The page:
path and conclude that, “[c]learly, one can infer [the requisite] intent . . . from the facts of this case.”
C. The trial court did not err in denying the motion for judgment of acquittal
As with the jury instruction on the presumption of innocence and the burden of proof, Fla.
Std. Crim. Jury Instr. 3.7, the principal purpose of the common-law circumstantial evidence rule is
to let the jury know what the prosecution must prove as a condition prevenient to a verdict of guilty.
In a case not governed bythe common-law circumstantial evidence rule, the prosecution must prove
the defendant’s guilt to the exclusion of a reasonable doubt; and the jury should be so instructed. In
a case governed by the common-law circumstantial evidence rule, the prosecution must not only
prove the defendant’s guilt to the exclusion of a reasonable doubt, but must also rebut, to the jury’s
satisfaction, every reasonable hypothesis of innocence; and the jury should be so instructed.
Whether this is a good rule or a bad rule is question not now before us. From time to time
a judge will express the view that the rule is of a piece with medieval scholasticism or Talmudic
pilpul. How, the aporetic jurist muses, can something be said to have been proved to the exclusion
of reasonable doubt if there remains an alternative reasonable hypothesis of innocence? And if guilt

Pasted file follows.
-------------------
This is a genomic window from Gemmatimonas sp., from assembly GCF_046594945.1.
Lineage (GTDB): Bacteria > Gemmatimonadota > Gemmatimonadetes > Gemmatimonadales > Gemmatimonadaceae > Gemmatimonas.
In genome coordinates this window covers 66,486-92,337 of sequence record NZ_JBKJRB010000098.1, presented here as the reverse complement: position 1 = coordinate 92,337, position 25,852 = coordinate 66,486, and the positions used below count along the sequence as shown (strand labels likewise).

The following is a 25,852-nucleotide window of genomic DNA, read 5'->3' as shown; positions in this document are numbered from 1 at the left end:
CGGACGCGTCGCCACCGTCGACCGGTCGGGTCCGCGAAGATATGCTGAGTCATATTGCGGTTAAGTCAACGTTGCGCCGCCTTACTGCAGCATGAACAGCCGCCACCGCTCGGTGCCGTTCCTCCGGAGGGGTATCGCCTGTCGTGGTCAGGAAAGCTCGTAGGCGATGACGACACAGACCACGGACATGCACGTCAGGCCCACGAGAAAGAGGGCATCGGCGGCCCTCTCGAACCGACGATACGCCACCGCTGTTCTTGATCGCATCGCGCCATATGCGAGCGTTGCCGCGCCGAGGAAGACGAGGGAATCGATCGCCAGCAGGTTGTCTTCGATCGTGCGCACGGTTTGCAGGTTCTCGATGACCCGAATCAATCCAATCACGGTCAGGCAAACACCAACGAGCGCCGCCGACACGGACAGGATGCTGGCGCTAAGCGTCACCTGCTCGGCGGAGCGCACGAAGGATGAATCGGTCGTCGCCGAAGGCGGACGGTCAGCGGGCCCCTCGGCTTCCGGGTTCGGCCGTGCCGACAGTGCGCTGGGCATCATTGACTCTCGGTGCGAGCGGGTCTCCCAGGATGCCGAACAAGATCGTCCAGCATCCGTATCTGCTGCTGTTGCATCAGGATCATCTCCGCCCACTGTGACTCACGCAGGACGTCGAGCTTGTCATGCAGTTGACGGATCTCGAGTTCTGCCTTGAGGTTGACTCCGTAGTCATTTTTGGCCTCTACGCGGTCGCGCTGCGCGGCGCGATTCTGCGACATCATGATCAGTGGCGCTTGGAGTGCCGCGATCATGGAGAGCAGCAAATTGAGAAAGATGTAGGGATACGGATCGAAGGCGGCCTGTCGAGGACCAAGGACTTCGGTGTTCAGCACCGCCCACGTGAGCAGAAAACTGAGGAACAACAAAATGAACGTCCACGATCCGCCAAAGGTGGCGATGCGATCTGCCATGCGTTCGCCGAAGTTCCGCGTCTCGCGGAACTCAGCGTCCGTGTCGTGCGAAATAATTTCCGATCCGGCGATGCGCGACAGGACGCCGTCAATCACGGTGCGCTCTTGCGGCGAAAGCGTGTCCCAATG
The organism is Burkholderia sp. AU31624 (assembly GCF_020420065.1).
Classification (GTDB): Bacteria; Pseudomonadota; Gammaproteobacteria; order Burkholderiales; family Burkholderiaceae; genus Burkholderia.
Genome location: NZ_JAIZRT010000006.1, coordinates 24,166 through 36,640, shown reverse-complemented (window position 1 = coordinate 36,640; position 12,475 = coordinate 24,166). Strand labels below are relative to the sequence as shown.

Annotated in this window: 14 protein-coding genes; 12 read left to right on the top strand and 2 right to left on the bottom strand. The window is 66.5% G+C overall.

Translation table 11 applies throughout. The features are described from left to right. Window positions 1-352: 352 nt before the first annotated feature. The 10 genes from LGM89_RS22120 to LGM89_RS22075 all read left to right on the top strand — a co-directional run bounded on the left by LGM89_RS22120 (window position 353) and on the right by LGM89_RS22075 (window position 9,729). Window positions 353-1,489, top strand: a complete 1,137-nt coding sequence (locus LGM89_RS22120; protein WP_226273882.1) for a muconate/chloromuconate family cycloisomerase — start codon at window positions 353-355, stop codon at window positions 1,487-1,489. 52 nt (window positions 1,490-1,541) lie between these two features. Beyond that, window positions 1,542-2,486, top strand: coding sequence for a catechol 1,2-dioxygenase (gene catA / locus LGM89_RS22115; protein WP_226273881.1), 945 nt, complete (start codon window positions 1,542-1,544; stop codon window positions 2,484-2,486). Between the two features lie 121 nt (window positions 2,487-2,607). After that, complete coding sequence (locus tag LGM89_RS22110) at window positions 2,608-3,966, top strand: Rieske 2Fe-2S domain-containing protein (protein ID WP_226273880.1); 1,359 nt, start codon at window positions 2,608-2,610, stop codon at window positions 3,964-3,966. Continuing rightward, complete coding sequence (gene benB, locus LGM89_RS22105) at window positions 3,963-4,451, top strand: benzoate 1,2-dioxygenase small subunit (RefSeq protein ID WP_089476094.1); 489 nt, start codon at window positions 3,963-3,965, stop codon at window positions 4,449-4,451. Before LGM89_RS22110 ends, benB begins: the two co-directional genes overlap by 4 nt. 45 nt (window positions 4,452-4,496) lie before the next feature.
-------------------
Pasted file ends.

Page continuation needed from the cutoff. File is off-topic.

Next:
cannot be said to have been proved to the exclusion of reasonable doubt while there remains an
alternative reasonable hypothesis of innocence, what is added to the standard reasonable-doubt
instruction by the common-law circumstantial evidence instruction?
But the common-law circumstantial evidence rule is not to be defended as a matter of
undiluted logic. It is to be defended, as noted supra at 4, as an expression of our acknowledgment
that trial byjuryis an enterprisedesigned and operatedbyimperfecthuman beings, and thereforeone
which can be expected to produce no better than imperfect results. It is to be defended as an
expression of our acknowledgment of the limits of our abilityto sayreliablywhat is known and what
is proved. Because of those limits, and because the consequences of false conviction are so great,
we ought to ask the jury to consider what Cromwell asked the synod of the Church of Scotland to
consider: In the bowels of Christ, is it possible you maybe mistaken? In the ordinarycase, we do this
by instructing the jury that a criminal defendant is presumed innocent – even though we know that